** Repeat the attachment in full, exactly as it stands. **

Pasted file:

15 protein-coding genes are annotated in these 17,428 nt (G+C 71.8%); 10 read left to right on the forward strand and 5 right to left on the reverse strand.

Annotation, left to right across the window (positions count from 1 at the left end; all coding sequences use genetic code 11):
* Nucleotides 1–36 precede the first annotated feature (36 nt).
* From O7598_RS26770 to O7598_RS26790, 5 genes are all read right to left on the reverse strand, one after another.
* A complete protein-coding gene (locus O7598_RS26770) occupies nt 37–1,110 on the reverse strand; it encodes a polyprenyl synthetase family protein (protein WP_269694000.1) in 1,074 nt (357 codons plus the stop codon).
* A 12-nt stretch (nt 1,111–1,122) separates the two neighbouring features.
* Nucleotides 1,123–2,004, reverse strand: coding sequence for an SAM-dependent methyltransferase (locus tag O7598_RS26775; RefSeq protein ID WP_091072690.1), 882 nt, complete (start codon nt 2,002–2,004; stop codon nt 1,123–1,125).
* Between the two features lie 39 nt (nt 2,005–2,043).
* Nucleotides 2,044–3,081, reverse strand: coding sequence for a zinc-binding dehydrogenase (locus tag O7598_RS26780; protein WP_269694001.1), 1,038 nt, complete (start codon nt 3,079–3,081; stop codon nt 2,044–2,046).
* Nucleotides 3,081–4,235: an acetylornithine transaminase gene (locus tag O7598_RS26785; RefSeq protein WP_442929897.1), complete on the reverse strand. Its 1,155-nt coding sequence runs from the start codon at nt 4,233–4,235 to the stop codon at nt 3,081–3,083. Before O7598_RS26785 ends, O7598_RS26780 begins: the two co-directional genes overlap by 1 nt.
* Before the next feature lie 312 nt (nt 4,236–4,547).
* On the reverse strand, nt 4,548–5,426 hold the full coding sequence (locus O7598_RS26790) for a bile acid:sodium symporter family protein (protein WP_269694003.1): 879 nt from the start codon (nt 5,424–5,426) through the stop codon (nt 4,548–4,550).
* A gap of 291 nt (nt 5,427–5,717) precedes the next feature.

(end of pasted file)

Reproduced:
15 protein-coding genes are annotated in these 17,428 nt (G+C 71.8%); 10 read left to right on the forward strand and 5 right to left on the reverse strand.

Annotation, left to right across the window (positions count from 1 at the left end; all coding sequences use genetic code 11):
* Nucleotides 1–36 precede the first annotated feature (36 nt).
* From O7598_RS26770 to O7598_RS26790, 5 genes are all read right to left on the reverse strand, one after another.
* A complete protein-coding gene (locus O7598_RS26770) occupies nt 37–1,110 on the reverse strand; it encodes a polyprenyl synthetase family protein (protein WP_269694000.1) in 1,074 nt (357 codons plus the stop codon).
* A 12-nt stretch (nt 1,111–1,122) separates the two neighbouring features.
* Nucleotides 1,123–2,004, reverse strand: coding sequence for an SAM-dependent methyltransferase (locus tag O7598_RS26775; RefSeq protein ID WP_091072690.1), 882 nt, complete (start codon nt 2,002–2,004; stop codon nt 1,123–1,125).
* Between the two features lie 39 nt (nt 2,005–2,043).
* Nucleotides 2,044–3,081, reverse strand: coding sequence for a zinc-binding dehydrogenase (locus tag O7598_RS26780; protein WP_269694001.1), 1,038 nt, complete (start codon nt 3,079–3,081; stop codon nt 2,044–2,046).
* Nucleotides 3,081–4,235: an acetylornithine transaminase gene (locus tag O7598_RS26785; RefSeq protein WP_442929897.1), complete on the reverse strand. Its 1,155-nt coding sequence runs from the start codon at nt 4,233–4,235 to the stop codon at nt 3,081–3,083. Before O7598_RS26785 ends, O7598_RS26780 begins: the two co-directional genes overlap by 1 nt.
* Before the next feature lie 312 nt (nt 4,236–4,547).
* On the reverse strand, nt 4,548–5,426 hold the full coding sequence (locus O7598_RS26790) for a bile acid:sodium symporter family protein (protein WP_269694003.1): 879 nt from the start codon (nt 5,424–5,426) through the stop codon (nt 4,548–4,550).
* A gap of 291 nt (nt 5,427–5,717) precedes the next feature.